The Reagan administration voiced its disapproval yesterday of a proposal to make the District of Columbia a state, saying the city's economy is too closely linked to the federal government and that the measure would raise constitutional problems.
Assistant U.S. Attorney General Stephen J. Markman, testifying before a House subcommittee, said the administration "vigorously opposes" statehood because the proposal "is simply inconsistent with the federal system as it has existed for the past 200 years."
Framers of the Constitution, Markman said, envisioned a federal city "outside the borders of any state," a plan that would be compromised, he said, if U.S. jurisdiction were reduced to a small enclave as proposed.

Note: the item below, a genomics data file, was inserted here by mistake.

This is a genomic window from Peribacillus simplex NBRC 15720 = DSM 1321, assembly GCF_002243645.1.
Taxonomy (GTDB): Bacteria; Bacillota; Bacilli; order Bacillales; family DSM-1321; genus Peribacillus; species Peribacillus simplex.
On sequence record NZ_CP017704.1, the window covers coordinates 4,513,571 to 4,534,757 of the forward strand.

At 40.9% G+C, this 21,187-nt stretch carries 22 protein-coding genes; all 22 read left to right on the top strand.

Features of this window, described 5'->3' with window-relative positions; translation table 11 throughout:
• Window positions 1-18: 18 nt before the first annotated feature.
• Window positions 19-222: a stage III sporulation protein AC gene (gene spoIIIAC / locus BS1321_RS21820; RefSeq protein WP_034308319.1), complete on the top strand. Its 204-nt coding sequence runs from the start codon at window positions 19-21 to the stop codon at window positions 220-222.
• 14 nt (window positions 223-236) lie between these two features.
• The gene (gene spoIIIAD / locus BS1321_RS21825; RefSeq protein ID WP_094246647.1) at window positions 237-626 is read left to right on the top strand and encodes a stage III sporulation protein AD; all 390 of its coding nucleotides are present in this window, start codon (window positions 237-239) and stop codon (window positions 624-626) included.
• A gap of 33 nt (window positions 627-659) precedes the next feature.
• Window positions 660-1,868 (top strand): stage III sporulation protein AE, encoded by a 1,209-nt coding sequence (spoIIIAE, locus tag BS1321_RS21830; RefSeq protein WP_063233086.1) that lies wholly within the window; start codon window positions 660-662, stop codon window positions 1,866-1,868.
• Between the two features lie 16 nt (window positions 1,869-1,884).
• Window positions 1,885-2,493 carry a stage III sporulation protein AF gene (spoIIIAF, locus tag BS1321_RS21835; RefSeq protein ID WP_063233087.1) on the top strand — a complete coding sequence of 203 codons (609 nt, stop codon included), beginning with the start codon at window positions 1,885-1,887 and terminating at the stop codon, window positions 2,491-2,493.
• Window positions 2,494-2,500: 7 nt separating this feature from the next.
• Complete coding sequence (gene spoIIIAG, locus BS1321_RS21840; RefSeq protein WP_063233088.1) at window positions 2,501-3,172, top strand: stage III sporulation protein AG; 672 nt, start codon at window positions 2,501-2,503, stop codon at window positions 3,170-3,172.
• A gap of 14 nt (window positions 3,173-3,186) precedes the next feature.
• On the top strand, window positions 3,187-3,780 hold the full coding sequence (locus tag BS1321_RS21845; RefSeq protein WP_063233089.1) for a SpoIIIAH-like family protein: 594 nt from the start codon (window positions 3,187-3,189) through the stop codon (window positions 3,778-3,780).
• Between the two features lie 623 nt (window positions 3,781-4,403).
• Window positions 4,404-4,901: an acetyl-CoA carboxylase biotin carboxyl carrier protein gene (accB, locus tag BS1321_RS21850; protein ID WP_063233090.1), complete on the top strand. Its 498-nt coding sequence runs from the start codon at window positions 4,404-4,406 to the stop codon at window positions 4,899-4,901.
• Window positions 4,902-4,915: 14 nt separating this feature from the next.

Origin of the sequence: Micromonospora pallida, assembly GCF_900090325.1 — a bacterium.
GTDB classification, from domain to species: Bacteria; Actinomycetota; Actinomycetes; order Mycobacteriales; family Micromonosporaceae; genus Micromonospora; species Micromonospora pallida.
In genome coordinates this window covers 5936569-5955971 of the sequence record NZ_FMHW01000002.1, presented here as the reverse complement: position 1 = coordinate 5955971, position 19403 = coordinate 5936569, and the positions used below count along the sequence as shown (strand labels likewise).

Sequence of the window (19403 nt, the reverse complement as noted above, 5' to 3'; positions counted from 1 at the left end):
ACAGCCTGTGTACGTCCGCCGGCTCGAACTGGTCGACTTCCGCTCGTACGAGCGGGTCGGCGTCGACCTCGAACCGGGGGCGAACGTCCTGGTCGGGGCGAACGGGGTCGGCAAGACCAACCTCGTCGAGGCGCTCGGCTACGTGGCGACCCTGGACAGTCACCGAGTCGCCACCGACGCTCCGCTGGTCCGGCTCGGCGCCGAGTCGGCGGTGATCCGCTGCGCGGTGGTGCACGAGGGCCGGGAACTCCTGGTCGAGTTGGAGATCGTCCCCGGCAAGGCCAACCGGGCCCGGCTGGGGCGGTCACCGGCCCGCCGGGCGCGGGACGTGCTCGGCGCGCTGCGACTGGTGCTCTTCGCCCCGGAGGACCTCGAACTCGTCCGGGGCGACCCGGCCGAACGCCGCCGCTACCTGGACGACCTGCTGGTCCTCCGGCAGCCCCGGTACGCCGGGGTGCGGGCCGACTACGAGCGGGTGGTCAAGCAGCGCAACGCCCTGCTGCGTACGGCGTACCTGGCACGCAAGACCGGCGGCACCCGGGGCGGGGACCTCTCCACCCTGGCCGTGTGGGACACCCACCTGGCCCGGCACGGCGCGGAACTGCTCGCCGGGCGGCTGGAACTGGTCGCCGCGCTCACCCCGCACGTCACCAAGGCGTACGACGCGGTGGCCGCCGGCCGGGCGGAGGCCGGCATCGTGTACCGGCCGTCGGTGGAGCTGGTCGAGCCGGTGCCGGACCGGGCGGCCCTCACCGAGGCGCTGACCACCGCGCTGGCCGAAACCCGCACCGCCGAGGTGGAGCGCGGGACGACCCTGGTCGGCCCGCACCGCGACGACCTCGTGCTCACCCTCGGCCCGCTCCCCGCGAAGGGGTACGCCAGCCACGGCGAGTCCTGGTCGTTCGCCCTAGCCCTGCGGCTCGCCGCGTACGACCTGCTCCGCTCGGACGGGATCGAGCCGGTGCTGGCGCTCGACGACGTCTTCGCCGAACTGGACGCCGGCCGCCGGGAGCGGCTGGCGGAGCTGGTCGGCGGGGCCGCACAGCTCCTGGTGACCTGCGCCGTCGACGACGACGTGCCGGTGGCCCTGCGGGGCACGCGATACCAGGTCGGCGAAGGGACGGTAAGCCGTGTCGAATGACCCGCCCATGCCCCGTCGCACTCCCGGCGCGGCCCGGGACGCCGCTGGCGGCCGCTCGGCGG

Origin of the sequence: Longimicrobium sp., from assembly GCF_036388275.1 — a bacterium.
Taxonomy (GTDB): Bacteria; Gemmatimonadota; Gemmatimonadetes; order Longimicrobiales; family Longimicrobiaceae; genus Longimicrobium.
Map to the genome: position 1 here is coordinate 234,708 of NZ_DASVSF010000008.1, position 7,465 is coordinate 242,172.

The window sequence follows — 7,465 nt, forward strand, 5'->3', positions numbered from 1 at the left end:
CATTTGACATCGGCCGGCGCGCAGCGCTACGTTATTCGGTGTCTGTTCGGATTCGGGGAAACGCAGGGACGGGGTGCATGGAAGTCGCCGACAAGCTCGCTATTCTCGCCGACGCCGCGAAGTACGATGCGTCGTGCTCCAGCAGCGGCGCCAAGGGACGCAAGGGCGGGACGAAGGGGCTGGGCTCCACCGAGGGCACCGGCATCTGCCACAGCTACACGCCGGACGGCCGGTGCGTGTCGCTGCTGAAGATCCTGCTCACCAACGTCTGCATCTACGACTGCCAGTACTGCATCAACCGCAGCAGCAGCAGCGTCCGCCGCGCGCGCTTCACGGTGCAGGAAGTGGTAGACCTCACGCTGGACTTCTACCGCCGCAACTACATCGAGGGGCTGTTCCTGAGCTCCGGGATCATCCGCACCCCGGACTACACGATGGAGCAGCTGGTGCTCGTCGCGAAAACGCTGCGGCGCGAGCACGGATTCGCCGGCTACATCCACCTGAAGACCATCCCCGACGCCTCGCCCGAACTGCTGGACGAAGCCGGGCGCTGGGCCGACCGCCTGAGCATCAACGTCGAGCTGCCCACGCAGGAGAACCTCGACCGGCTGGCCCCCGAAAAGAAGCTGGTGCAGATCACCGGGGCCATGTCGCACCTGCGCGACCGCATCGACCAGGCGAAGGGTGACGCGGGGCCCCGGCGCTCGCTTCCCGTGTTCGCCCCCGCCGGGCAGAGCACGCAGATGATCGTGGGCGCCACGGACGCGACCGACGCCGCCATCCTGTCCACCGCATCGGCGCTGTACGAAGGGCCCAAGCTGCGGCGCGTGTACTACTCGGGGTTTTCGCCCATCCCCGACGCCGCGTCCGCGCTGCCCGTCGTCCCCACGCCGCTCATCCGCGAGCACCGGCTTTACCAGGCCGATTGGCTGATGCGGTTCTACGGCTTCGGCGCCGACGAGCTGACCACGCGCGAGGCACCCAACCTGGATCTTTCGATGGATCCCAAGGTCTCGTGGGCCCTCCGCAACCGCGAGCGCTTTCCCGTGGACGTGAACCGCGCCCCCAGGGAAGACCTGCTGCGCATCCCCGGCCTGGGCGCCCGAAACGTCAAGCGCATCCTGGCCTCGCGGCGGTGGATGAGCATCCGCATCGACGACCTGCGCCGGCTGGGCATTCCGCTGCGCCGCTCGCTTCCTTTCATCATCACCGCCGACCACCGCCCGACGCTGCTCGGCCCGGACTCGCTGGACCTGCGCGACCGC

Markman said Congress may be prevented from such a change without a constitutional amendment, and that any statehood bid might require consent from the Maryland state legislature, which ceded the D.C. territory to the federal government in the 18th century.
He said administration officials also question whether the District, which receives an annual federal payment of more than $500 million, more per capita than any state, could demonstrate that it has an independent economy sufficient to support its own government.
Markman's arguments were disputed by statehood advocates, who contend that Congress has sole jurisdiction to decide the statehood issue and that the city's economy is sufficiently broad-based to survive.
Del. Walter E. Fauntroy (D-D.C.), chairman of a House subcommittee on the District, has been holding hearings on a statehood bill that supporters hope to bring up for a vote in the House this year.
A similar bill is in the Senate, where it is expected to meet stiff opposition from Republicans, who fear that statehood would guarantee two more Democratic senators.